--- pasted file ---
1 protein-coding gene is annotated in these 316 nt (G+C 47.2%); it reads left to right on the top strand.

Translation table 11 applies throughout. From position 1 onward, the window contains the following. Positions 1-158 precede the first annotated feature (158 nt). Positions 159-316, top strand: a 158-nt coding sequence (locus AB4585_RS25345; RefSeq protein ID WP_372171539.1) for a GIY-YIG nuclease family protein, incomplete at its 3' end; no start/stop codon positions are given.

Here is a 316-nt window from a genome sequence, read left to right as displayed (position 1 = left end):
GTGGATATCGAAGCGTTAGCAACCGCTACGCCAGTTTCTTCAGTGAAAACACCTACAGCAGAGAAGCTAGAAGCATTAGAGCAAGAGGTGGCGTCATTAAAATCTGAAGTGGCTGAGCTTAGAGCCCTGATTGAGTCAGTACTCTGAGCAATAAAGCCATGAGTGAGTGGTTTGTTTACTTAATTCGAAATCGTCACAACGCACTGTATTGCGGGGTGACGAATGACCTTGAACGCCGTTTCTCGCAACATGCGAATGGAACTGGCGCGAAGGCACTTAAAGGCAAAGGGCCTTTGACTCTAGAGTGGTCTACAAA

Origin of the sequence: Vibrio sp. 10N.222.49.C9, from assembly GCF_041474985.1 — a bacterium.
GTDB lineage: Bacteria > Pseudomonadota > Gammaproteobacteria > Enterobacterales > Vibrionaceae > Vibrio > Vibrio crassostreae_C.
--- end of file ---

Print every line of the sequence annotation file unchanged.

1 protein-coding gene is annotated in these 316 nt (G+C 47.2%); it reads left to right on the top strand.

Translation table 11 applies throughout. From position 1 onward, the window contains the following. Positions 1-158 precede the first annotated feature (158 nt). Positions 159-316, top strand: a 158-nt coding sequence (locus AB4585_RS25345; RefSeq protein ID WP_372171539.1) for a GIY-YIG nuclease family protein, incomplete at its 3' end; no start/stop codon positions are given.

Here is a 316-nt window from a genome sequence, read left to right as displayed (position 1 = left end):
GTGGATATCGAAGCGTTAGCAACCGCTACGCCAGTTTCTTCAGTGAAAACACCTACAGCAGAGAAGCTAGAAGCATTAGAGCAAGAGGTGGCGTCATTAAAATCTGAAGTGGCTGAGCTTAGAGCCCTGATTGAGTCAGTACTCTGAGCAATAAAGCCATGAGTGAGTGGTTTGTTTACTTAATTCGAAATCGTCACAACGCACTGTATTGCGGGGTGACGAATGACCTTGAACGCCGTTTCTCGCAACATGCGAATGGAACTGGCGCGAAGGCACTTAAAGGCAAAGGGCCTTTGACTCTAGAGTGGTCTACAAA

Origin of the sequence: Vibrio sp. 10N.222.49.C9, from assembly GCF_041474985.1 — a bacterium.
GTDB lineage: Bacteria > Pseudomonadota > Gammaproteobacteria > Enterobacterales > Vibrionaceae > Vibrio > Vibrio crassostreae_C.